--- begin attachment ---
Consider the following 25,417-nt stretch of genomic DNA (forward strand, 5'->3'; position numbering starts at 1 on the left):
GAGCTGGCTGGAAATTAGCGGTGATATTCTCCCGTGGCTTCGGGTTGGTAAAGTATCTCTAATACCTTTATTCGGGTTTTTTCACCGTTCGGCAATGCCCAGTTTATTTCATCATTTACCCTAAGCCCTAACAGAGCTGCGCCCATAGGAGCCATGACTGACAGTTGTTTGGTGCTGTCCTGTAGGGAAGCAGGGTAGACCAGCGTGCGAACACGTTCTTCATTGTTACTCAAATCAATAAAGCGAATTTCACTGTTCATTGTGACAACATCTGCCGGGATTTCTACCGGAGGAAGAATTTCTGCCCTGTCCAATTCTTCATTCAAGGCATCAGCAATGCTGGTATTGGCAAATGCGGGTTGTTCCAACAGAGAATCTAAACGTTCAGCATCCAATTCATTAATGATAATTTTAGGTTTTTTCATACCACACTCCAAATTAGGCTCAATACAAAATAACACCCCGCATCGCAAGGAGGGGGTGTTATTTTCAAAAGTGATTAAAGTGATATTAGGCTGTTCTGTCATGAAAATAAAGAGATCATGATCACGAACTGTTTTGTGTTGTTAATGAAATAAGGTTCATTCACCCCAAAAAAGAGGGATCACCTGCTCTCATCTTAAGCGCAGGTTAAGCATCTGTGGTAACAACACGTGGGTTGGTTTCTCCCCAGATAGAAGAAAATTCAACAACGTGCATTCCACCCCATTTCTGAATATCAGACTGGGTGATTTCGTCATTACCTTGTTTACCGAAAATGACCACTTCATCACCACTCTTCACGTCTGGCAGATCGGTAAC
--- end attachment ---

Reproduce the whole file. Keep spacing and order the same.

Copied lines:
Consider the following 25,417-nt stretch of genomic DNA (forward strand, 5'->3'; position numbering starts at 1 on the left):
GAGCTGGCTGGAAATTAGCGGTGATATTCTCCCGTGGCTTCGGGTTGGTAAAGTATCTCTAATACCTTTATTCGGGTTTTTTCACCGTTCGGCAATGCCCAGTTTATTTCATCATTTACCCTAAGCCCTAACAGAGCTGCGCCCATAGGAGCCATGACTGACAGTTGTTTGGTGCTGTCCTGTAGGGAAGCAGGGTAGACCAGCGTGCGAACACGTTCTTCATTGTTACTCAAATCAATAAAGCGAATTTCACTGTTCATTGTGACAACATCTGCCGGGATTTCTACCGGAGGAAGAATTTCTGCCCTGTCCAATTCTTCATTCAAGGCATCAGCAATGCTGGTATTGGCAAATGCGGGTTGTTCCAACAGAGAATCTAAACGTTCAGCATCCAATTCATTAATGATAATTTTAGGTTTTTTCATACCACACTCCAAATTAGGCTCAATACAAAATAACACCCCGCATCGCAAGGAGGGGGTGTTATTTTCAAAAGTGATTAAAGTGATATTAGGCTGTTCTGTCATGAAAATAAAGAGATCATGATCACGAACTGTTTTGTGTTGTTAATGAAATAAGGTTCATTCACCCCAAAAAAGAGGGATCACCTGCTCTCATCTTAAGCGCAGGTTAAGCATCTGTGGTAACAACACGTGGGTTGGTTTCTCCCCAGATAGAAGAAAATTCAACAACGTGCATTCCACCCCATTTCTGAATATCAGACTGGGTGATTTCGTCATTACCTTGTTTACCGAAAATGACCACTTCATCACCACTCTTCACGTCTGGCAGATCGGTAAC